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Challenges to the contemporary global order: Cause for pessimism or optimism?


Copelovitch, Mark; Hobolt, Sara B; Walter, Stefanie (2020). Challenges to the contemporary global order: Cause for pessimism or optimism? Journal of European Public Policy, 27(7):1114-1125.

Abstract

Is the contemporary global order under threat? This contribution weighs the case for and against the notion that we are witnessing an existential challenge to the contemporary global order. We show that there are grounds for optimism with respect to the endurance of the first two ordering principles of the contemporary global order: a state-led global order and economic liberalism, because states remain key actors in the current world order and because overall support for economic liberalism remains strong. However, we see greater challenges to the procedural principle of inclusive, rule-based multilateralism, such as unilateral disintegration challenges and rising popular scepticism about international institutions that provide considerable reasons to worry about the future of the global order. Yet, given that the global order has proven robust time and again in the past, we see some reasons for cautious optimism overall, despite considerable risks.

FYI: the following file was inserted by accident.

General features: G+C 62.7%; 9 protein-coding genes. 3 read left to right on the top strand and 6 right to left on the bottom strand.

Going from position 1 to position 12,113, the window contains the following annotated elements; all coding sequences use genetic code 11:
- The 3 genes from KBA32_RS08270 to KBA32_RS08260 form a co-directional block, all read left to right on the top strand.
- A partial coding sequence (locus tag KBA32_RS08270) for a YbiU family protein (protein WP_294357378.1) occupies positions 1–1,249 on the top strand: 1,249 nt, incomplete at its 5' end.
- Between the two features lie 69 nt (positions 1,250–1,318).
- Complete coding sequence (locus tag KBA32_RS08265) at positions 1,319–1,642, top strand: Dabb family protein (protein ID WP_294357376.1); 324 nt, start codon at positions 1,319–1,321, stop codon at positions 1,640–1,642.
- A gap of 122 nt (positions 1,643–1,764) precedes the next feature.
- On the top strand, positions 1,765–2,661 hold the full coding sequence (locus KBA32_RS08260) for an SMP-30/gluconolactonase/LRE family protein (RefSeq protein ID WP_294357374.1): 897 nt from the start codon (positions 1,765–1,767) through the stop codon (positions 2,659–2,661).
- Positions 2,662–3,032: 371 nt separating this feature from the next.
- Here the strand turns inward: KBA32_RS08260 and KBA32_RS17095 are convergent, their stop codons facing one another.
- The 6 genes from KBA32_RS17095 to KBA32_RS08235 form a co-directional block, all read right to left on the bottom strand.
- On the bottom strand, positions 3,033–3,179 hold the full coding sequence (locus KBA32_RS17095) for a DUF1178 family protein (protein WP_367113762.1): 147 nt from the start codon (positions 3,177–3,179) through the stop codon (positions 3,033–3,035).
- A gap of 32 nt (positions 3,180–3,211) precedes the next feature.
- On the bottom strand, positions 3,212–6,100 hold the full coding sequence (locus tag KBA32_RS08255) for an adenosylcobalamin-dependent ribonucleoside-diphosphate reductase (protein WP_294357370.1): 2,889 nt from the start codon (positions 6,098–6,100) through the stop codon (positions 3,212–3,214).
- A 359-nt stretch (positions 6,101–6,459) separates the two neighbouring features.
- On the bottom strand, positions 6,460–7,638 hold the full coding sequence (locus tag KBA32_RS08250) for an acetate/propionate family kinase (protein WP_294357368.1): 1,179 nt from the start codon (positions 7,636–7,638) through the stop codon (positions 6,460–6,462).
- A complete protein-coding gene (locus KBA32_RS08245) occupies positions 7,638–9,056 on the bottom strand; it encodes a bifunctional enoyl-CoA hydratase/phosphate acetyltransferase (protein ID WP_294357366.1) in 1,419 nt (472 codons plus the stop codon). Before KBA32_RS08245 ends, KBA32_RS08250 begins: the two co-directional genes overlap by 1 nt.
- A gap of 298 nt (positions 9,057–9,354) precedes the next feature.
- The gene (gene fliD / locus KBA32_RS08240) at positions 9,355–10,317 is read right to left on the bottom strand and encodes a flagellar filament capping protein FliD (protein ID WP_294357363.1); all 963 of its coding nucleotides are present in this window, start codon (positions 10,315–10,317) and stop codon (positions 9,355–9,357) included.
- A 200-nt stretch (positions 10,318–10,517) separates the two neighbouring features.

Abstract

Is the contemporary global order under threat? This contribution weighs the case for and against the notion that we are witnessing an existential challenge to the contemporary global order. We show that there are grounds for optimism with respect to the endurance of the first two ordering principles of the contemporary global order: a state-led global order and economic liberalism, because states remain key actors in the current world order and because overall support for economic liberalism remains strong. However, we see greater challenges to the procedural principle of inclusive, rule-based multilateralism, such as unilateral disintegration challenges and rising popular scepticism about international institutions that provide considerable reasons to worry about the future of the global order. Yet, given that the global order has proven robust time and again in the past, we see some reasons for cautious optimism overall, despite considerable risks.

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Additional indexing

Item Type:Journal Article, refereed, original work
Communities & Collections:06 Faculty of Arts > Institute of Political Science
Dewey Decimal Classification:320 Political science
Scopus Subject Areas:Social Sciences & Humanities > Sociology and Political Science
Social Sciences & Humanities > Public Administration
Uncontrolled Keywords:Sociology and political science, public administration, global order, international institutions, liberalism, public opinion
Language:English
Date:2 July 2020
Deposited On:06 Jan 2020 15:38
Last Modified:28 Oct 2020 08:19
Publisher:Taylor & Francis
ISSN:1350-1763
OA Status:Closed
Publisher DOI:https://doi.org/10.1080/13501763.2019.1678666

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Language: English
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